Reading with little children is one of the best activities one can start at an early age. Kids at 6 months are into playing peek-a-boo style games, and a lift-the-flap book reinforces the idea of this type of discovery. Flap books are sturdy so that little hands of this age are getting used to grasping items, and flap books are very hands-on and built for kdis to play with.

When reading with younger kids, ask questions about what is on the page. Point and say thing appropriate for the book. For this one, “Do you think the baby is in here?” Then when lifting the flap… “No! It’s a funny bunny!”. Exaggerate your voice to make book reading more engaging. Point out other things on the page – “See the wheels? What color is the sky?”. The illustrations in Zoom, Zoom, Baby! are inviting, friendly, and funny. Point to them and talk about them, while also calling attention to the words that you’re reading.

With Zoom, Zoom, Baby!, vocabulary related to travel (‘car’, ‘boat’, ‘bus’, and ‘train’) can be reinforced to the kids. Obviously they won’t walk away knowing exactly what this item is, but the more they see it and hear the parent name it, the quicker kids pick up on what names these items have. Babies likely have some of these toys already, and associating objects with the same name—”This is a bus, and look – you have a toy bus, too!”—can stimulate intellectual growth.

In summary, reading with children is one of the best activities for kids and parents. An appropriate-age book, like the Zoom, Zoom, Baby! flap book for older babies and young toddlers, is a good gift for kids.

Personal Finance for Teens

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Not a single adult has ever looked back at their handling of money and thought, “Yep, I did it just right – there is no room for improvement.” Instead, there is likely a strong desire to magically return to your teenage self and drop the wisdom to start saving more, spending less, staying debt-free, and building up investments. Though we cannot travel back to a younger version of ourselves, we can help the next generation by passing on the knowledge found in The Complete Guide to Personal Finance: For Teenagers ($16), as it’s one of those subjects that teens cannot learn about soon enough.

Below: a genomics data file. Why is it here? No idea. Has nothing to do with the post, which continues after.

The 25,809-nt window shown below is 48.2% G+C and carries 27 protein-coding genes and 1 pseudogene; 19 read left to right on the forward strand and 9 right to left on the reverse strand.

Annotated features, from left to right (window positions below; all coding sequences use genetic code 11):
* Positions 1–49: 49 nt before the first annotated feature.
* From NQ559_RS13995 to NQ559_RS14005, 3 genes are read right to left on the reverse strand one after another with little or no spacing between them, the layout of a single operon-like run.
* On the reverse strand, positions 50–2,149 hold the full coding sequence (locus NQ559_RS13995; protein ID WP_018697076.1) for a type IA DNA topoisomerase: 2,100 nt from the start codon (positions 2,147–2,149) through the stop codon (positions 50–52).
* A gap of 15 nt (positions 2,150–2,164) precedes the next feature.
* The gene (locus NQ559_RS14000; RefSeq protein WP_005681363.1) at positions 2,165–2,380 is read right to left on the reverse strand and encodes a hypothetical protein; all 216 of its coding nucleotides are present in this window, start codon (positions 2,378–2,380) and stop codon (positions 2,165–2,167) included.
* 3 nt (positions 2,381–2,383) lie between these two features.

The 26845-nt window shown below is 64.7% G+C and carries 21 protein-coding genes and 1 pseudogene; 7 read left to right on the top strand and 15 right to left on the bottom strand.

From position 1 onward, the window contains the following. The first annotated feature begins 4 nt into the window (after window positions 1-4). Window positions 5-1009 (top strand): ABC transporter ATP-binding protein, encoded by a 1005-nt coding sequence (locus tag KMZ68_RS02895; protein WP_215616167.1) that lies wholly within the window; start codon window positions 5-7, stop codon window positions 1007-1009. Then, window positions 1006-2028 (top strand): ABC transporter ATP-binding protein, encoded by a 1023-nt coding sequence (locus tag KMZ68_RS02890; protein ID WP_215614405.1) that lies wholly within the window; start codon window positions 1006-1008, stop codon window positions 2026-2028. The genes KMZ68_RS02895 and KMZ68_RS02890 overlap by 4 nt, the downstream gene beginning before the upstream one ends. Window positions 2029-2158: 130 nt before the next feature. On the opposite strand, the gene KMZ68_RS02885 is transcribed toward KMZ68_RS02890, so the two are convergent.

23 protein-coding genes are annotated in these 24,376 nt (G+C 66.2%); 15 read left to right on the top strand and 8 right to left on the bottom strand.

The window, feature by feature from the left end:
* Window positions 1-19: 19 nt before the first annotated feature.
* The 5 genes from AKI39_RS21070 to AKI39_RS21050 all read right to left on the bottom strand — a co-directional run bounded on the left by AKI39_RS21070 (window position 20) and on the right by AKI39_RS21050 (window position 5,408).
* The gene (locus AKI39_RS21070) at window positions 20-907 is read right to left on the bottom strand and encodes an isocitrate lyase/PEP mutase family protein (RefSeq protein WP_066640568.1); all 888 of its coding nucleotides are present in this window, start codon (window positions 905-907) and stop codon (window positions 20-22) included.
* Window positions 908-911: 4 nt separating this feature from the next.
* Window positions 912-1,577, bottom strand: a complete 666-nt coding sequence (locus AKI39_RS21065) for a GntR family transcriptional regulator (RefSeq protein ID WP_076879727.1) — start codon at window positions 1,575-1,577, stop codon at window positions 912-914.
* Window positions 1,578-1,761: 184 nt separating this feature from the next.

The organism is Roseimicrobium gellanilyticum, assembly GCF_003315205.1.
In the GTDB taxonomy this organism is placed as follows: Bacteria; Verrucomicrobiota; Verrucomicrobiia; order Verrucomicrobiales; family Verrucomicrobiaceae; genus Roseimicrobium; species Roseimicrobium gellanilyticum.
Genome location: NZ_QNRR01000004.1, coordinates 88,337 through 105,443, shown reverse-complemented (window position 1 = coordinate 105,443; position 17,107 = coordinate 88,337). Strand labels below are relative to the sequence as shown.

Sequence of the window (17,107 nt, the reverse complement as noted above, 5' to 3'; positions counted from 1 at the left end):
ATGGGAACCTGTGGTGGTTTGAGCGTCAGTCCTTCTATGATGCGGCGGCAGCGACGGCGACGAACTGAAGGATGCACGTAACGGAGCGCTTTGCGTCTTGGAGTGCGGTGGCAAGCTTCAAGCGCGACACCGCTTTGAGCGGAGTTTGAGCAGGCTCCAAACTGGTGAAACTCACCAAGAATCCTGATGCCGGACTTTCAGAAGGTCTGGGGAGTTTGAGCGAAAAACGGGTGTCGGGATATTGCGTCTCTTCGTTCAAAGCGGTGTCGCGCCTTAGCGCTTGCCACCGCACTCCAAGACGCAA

Kids in the tween/teen years are exploring their independence, and being mindful of what it’s going to take to survive. Money management is a key factor here. Twelve year olds are thinking of how can they buy their own iPads or video games, mid-teens are thinking about getting the car they hope to drive, and older teens are thinking about how to pay for college. Do I need to get a job? A savings account? A loan? It’s crucial that teens learn about personal finance before they get approached with credit card offers the moment they step onto a college campus, and this book a great introduction to personal finance for teens.

In addition to the warnings about falling into debt as soon as they are legally able to, this book also touches on personal banking, budgeting, taxes, and just all around being fiscally responsible. The author (Tamsen Butler) has a very approachable and informative voice. Learning about personal finance for teens can be a tricky thing to approach by a parent, as the parent may – as much as they might not want to admit it – have a habit of talking down their kids, or feel a tendency to dangle the fact that the kid has been financially supported by the parent for their entire life. Whether or not that’s the case, Butler’s book encourages kids to bring the topic up to parents, so allowing the kids to learn from another source, such as this book, may be a nice way to introduce the topic into discussions at home. When it comes for a good gift for teens, fiscal responsibility tops the charts.

Quadrilla Vertigo Marble Railway

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If you are looking for a good quality gift for a five- to seven-year-old, the Quadrilla Vertigo Marble Railway ($124) wooden marble run is dizzying fun. The Vertigo set, like the other Quadrilla sets, provides a collection of interchangeable pieces for creating marble runs in many configurations. Kids will enjoy assembling marble paths from the curved wood tracks, funnels, and an assortment of blocks made from high quality natural wood, with each configuration changing the marble’s path. With add-ons available from other Quadrilla wooden marble run sets, this set will be a repeat favorite for multiple kids in the same household, and even multiple generations.